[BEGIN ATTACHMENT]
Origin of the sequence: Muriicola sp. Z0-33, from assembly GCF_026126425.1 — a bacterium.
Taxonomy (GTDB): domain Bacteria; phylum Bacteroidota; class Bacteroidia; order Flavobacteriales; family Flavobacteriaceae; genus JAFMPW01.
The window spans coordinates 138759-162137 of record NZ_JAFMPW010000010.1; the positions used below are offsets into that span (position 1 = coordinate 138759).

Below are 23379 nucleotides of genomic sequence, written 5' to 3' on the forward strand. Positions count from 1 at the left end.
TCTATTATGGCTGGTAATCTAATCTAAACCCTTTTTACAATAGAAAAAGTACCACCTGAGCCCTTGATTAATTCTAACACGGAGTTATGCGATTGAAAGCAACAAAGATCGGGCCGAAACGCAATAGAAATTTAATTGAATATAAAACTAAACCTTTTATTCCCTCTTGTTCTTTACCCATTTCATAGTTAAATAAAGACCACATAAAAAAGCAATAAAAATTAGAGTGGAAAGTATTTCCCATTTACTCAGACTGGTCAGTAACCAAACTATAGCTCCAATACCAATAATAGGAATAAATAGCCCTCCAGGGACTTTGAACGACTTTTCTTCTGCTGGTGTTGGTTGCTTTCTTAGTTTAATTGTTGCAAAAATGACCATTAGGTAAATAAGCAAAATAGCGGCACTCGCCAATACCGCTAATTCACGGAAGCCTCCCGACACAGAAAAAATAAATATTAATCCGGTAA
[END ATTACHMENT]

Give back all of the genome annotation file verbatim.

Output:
Origin of the sequence: Muriicola sp. Z0-33, from assembly GCF_026126425.1 — a bacterium.
Taxonomy (GTDB): domain Bacteria; phylum Bacteroidota; class Bacteroidia; order Flavobacteriales; family Flavobacteriaceae; genus JAFMPW01.
The window spans coordinates 138759-162137 of record NZ_JAFMPW010000010.1; the positions used below are offsets into that span (position 1 = coordinate 138759).

Below are 23379 nucleotides of genomic sequence, written 5' to 3' on the forward strand. Positions count from 1 at the left end.
TCTATTATGGCTGGTAATCTAATCTAAACCCTTTTTACAATAGAAAAAGTACCACCTGAGCCCTTGATTAATTCTAACACGGAGTTATGCGATTGAAAGCAACAAAGATCGGGCCGAAACGCAATAGAAATTTAATTGAATATAAAACTAAACCTTTTATTCCCTCTTGTTCTTTACCCATTTCATAGTTAAATAAAGACCACATAAAAAAGCAATAAAAATTAGAGTGGAAAGTATTTCCCATTTACTCAGACTGGTCAGTAACCAAACTATAGCTCCAATACCAATAATAGGAATAAATAGCCCTCCAGGGACTTTGAACGACTTTTCTTCTGCTGGTGTTGGTTGCTTTCTTAGTTTAATTGTTGCAAAAATGACCATTAGGTAAATAAGCAAAATAGCGGCACTCGCCAATACCGCTAATTCACGGAAGCCTCCCGACACAGAAAAAATAAATATTAATCCGGTAA